Thus, sales tax is an expense to the government entity but not the contractor entity. Some auditors take the same path as on fee and add a column to the Model Schedule I’s billing section for the tax amounts. Others go further and demand the contractor add a column to the Schedule H.


The other fundamental flaw in the

basic design principle of the Model Schedule I is timing. In all the innocence that can only be found with inexperience, when DCAA created the Model Schedule I assuming that billing would match costs in any particular year. This is an especially interesting assumption given that many contractors are allowed to bill as often as every eight days. In reality, the amount billed for the year rarely matches the costs for the year (fee and sales tax aside).



Given these significant design issues, it will not surprise anyone that the implementation created new issues. I will hit this on the next post.



DCAA Relations, Incurred Cost Proposals

Let’s Talk About the Model Schedule I

In my mind, the DCAA crisis manifests in two prime areas: Leadership and Instructional Knowledge. Too, many of the unsupported untrained auditors highlighted in the 2008+ GAO and DOD OIG reports are (if they were not smart enough to quit) now supervisors. Supervisors we are now dealing with in unique exchanges based on their extended ‘experience’ as DCAA employees.

In one particular DCAA office these exchanges seem to center on the Schedule I. Previously, I swore to leave the Schedule I alone and let DCAA fix it, but recent events demonstrate this is a hopeless fantasy. I mean, contractors and the government began using electronic timesheets decades ago and DCAA still provides their auditors no guidance on evaluating these systems in the CAM. What hope is there for an improved Schedule I?

As a patriot who actually believes in the mission of DCAA, let me help. Let me build a Schedule I of practical value and use. Let me begin a series of articles on the Schedule I focusing on the regulatory basis, the inferred objectives of the Model DCAA Schedule I, the problems with the current model, and the elements of a better Schedule I. Who knows, maybe someone from DCAA will listen and if we do all of the work…….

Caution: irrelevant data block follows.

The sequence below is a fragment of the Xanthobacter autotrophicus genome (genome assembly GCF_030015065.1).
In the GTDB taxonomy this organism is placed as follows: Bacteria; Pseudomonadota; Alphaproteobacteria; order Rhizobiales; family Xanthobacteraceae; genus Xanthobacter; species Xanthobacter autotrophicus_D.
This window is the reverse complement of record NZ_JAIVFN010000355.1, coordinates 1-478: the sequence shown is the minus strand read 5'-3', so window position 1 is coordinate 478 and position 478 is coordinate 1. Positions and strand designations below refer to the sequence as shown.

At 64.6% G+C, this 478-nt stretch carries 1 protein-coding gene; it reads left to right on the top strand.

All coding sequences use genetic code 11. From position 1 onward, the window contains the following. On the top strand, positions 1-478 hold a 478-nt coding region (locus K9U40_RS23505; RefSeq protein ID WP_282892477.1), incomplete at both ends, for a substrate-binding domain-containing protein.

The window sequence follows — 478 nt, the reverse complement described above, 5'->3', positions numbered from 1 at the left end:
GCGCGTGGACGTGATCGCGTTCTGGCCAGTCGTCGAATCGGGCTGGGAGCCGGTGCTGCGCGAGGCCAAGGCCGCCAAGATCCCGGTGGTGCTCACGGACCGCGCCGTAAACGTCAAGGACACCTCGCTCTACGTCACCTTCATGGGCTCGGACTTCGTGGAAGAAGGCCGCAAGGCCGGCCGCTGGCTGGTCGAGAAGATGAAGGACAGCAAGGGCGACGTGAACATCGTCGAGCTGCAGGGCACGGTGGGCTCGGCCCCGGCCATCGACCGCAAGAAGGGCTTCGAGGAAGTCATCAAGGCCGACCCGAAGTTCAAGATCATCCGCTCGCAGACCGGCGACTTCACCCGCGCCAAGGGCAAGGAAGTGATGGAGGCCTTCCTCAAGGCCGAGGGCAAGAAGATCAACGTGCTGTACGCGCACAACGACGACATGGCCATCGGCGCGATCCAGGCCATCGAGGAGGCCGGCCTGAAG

The Regulatory and Guidance Basis for the Schedule I.


Of course, most of us know that the Model Schedule I (DCAA’s fantasy about what a Schedule I from the contractor should look like) came about years before DCAA managed to get a regulatory basis for it.

Additionally, everyone but DCAA understands that DCAA’s attempt to create a regulatory basis for their Model Schedule I failed miserably. The regulators rejected the vast majority of the demanded information DCAA sought in their Schedule I. The regulation reads:

“(I) Schedule of cumulative direct and indirect costs claimed and billed by contract and subcontract” (FAR52.216-7(d) – Allowable Cost and Payment).”

That’s it folks. There is no division of settled and unsettled but claimed costs, no demographic information (last voucher number), and so on. Just a schedule of cumulative direct and indirect costs claimed and billed.



The only real guidance DCAA has on the regulatory requirements is the Model Schedule I which exceeds the regulation significantly and DCAA’s adequacy checklist:




“29. Is the cost detail in the same level used for billing costs (e.g., by

delivery order)?


  1. Do FY claimed dollars tie to Schedule H for cost type contracts?


  1. Do FY claimed dollars tie to Schedule K (not Sch. H) for T&M



  1. Are prior years settled total costs the same as the prior year’s

Cumulative Allowable Cost Worksheet?


  1. Are contracts identified as physically complete reported on Schedule



One could argue that all of these, with the possible exception of number 32, exceed the requirements outlined in the regulation. Remember the regulation came after the Model Schedule I and could be argued as refutation of the Model for going too far.

The Model Schedule I goes even farther as it attempts (poorly) to collect additional demographic and accounting data. This effort is inflicted on us without a basic understanding of a couple of the critical concepts of accounting: the entity principle or “Just whose costs are we talking about?”; the periodicity principle or “what is I do not bill for all of the costs on the last day of the year?”

I will explore this and both DCAA’s apparent Model Schedule I objectives and better objectives arising out of this analysis.









Accounting System, DCAA Relations, Incurred Cost Proposals

You Must Remember This

Contractor’s must keep in mind that the majority of DCAA Auditors have no direct experience with many of the simple tasks that make up a contractor’s daily life.

Most DCAA Auditors have:

  • Never ran a payroll (much less sweated over funding a payroll)
  • Never kept a set of books
  • Never invoiced a customer
  • Never fired an employee
  • Never negotiated with vendors

Excerpt from Surviving a DCAA Audit available on Amazon

Surviving a DCAA Audit

Surviving a DCAA Audit